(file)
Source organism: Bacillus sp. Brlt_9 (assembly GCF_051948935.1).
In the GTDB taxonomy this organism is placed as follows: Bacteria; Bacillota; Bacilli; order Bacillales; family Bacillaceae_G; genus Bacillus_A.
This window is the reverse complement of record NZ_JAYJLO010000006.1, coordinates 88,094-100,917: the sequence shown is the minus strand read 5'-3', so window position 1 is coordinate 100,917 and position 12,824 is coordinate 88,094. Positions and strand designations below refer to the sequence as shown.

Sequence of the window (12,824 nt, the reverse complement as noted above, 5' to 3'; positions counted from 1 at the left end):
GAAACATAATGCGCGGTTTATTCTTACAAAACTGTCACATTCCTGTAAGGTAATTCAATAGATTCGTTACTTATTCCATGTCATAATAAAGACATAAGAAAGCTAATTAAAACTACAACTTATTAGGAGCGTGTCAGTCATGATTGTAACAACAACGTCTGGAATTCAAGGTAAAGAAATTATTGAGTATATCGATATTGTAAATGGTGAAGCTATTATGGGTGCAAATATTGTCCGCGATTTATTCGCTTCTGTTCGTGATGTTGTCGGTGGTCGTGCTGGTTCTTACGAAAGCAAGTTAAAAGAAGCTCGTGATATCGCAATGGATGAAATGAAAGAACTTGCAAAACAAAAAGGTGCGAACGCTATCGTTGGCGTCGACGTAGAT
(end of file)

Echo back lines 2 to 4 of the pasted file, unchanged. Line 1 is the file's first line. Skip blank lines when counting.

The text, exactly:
In the GTDB taxonomy this organism is placed as follows: Bacteria; Bacillota; Bacilli; order Bacillales; family Bacillaceae_G; genus Bacillus_A.
This window is the reverse complement of record NZ_JAYJLO010000006.1, coordinates 88,094-100,917: the sequence shown is the minus strand read 5'-3', so window position 1 is coordinate 100,917 and position 12,824 is coordinate 88,094. Positions and strand designations below refer to the sequence as shown.

Sequence of the window (12,824 nt, the reverse complement as noted above, 5' to 3'; positions counted from 1 at the left end):